The relaunch of Rob Liefeld’s Extreme Studios titles has been in full swing for a few months now, but ever since the announcement that these titles would be coming back there has been one on the minds of many fans: Youngblood. Probably the best known series of them all, Youngblood‘s return has been entrusted to a new voice in the comic industry, John McLaughlin, writer of the film Black Swan. John recently took time out of his schedule to talk shop about his history with Youngblood, blue freezer pops, and what readers can expect from the series under his stewardship.
Aaron Long: Can you discuss how you became involved with Youngblood?
John McLaughlin: My pal Scott Lobdell was supposed to do it, and then he couldn’t at the last minute, so he asked me. I don’t know why the powers that be allowed this! If they only ran a proper background check on me, they might have known in advance that I am completely unqualified.
Incidentally, I’ve learned from various announcements concerning Scott’s other jobs that he is a polarizing figure in the world of comics. Fans either hate him, or they really, really hate him. It’s an argument that may never be settled.
AL: Were you a regular reader of the series during its original run?
JM: I never read comics growing up. I didn’t have money and I don’t like to touch paper. A friend of my mother’s said she’d bring over some comics that her son was done with. I thought Superman….Spiderman… It was three giant boxes: and they were all “Archie.” Thousands of issues of “Archie.” Let me tell you, when you open box after box of old comics and they’re ALL “Archie,” you have suffered a trauma from which it is difficult to ever recover.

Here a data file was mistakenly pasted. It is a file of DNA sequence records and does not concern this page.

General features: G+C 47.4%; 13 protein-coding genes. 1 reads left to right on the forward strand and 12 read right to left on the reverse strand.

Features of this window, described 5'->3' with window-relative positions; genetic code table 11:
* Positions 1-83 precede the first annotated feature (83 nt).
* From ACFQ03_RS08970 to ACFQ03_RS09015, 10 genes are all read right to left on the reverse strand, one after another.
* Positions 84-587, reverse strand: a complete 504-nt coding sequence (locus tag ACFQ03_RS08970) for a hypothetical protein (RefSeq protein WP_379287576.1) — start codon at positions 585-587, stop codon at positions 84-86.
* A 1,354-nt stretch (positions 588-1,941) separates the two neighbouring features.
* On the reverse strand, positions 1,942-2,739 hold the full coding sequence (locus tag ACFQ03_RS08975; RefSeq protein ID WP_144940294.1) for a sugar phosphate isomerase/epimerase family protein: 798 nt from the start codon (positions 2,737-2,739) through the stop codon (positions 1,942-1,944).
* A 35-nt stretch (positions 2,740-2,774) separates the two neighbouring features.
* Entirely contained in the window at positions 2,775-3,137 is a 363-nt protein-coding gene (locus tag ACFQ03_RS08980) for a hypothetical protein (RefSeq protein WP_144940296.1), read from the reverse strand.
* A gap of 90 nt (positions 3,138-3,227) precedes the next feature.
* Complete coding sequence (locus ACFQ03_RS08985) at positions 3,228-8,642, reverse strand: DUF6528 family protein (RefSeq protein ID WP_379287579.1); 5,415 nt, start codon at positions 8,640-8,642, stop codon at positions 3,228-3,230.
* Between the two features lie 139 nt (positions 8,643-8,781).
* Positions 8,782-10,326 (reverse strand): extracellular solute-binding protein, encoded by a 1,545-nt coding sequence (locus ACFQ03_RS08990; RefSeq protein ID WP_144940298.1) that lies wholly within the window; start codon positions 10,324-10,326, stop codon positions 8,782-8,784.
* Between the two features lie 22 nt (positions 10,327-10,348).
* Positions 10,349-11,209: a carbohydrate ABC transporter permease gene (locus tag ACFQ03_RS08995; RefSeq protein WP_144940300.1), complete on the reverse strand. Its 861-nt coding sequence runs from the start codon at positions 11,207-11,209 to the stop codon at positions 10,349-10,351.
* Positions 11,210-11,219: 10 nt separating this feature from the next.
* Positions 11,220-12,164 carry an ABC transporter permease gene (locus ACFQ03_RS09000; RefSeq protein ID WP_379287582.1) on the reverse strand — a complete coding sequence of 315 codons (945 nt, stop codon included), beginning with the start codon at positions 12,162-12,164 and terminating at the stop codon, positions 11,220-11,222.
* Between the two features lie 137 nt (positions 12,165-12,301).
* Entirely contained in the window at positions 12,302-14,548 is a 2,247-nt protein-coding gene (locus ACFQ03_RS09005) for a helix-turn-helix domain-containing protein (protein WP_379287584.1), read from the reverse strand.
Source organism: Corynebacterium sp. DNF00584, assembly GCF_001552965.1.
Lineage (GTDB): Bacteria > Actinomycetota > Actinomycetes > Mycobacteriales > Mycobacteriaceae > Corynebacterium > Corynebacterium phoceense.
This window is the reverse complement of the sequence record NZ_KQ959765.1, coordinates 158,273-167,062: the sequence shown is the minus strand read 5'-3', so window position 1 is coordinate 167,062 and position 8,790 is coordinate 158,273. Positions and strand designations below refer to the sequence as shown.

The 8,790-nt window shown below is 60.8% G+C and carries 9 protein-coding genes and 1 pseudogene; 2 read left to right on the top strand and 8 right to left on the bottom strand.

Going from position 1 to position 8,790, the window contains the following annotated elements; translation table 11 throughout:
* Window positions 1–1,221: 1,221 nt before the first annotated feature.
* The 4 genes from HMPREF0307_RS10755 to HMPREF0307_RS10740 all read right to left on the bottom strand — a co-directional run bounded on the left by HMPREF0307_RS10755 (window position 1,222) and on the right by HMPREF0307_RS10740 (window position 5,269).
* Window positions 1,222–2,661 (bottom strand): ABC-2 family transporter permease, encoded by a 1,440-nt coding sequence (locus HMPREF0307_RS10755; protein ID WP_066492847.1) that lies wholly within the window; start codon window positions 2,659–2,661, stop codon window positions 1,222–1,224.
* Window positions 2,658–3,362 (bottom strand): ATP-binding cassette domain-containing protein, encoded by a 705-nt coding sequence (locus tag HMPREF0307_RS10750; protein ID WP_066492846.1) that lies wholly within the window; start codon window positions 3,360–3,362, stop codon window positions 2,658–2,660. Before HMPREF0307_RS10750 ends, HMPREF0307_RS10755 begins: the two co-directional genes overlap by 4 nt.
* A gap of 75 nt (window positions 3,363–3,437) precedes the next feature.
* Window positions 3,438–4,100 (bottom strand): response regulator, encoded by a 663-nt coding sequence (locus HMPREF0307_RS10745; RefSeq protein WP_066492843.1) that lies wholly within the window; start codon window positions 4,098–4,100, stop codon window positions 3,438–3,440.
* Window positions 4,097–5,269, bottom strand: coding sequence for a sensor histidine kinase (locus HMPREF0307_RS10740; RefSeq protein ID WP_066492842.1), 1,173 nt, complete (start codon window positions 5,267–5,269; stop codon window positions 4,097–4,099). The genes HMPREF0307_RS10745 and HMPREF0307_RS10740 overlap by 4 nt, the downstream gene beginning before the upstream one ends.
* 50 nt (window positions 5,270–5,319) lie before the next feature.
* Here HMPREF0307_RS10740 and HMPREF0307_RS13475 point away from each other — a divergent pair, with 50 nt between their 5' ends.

The same kid’s mother, on another occasion, brought over a good two hundred pounds of freezer pops. The only flavor missing—the only flavor her son would eat—was blue. And as we all know, blue freezer pops are the best!
But, to answer the actual question–No, I never read Youngblood, but I boned up and read all the old issues before I started so I wouldn’t make a fool of myself, and it was awesome.
AL: The series will be continuing the original numbering. Will the story be set in the previous continuity as well? Or is this, for lack of a better term, a Youngblood reboot?
JM: It’s more of a reboot really. I tried to retain the history of Youngblood without alienating potential new fans who never read the old stuff. But it’s not an origins story—Youngblood, in this series, has existed for a while and they’ve had lives while the series wasn’t being published.
AL: Youngblood is probably the most famous of the Extreme titles being relaunched. Can you discuss what readers can expect from the first arc and your take on the team members?
JM: I like the idea of people doing amazing things while coming under constant public scrutiny. I love the characters and didn’t want to do anything drastic. I don’t know what to say about the story arcs so I’ll just keep my mouth shut!
AL: While you have written many hits for the big screen and the world of TV, Youngblood will be your first title in the world of comics. What has it been like working with an industry vet like Rob Liefeld?
JM: I am truly honored to be associated with a talent like Rob—he’s been a fantastic and patient guide, and a great inspiration! I feel like this is his child and he’s let me take him to the playground—I just don’t want to bring his kid home with a black eye and a fat lip because I let him get hit in the face by a tire swing!
It is a very different discipline from screenwriting, and I know how smart and savvy the readers are, so I hope they’ll be forgiving!
AL: Any final words for Comicosity’s readers regarding Youngblood?
JM: I think what everyone should do is buy a thousand issues of Youngblood and stack them in boxes and give them to a comic deprived child. Maybe buy ONE Archie and put that on top, so when you watch the kid open the box, you can see his expression kind of twist in despair, before he digs down and finds the cool stuff!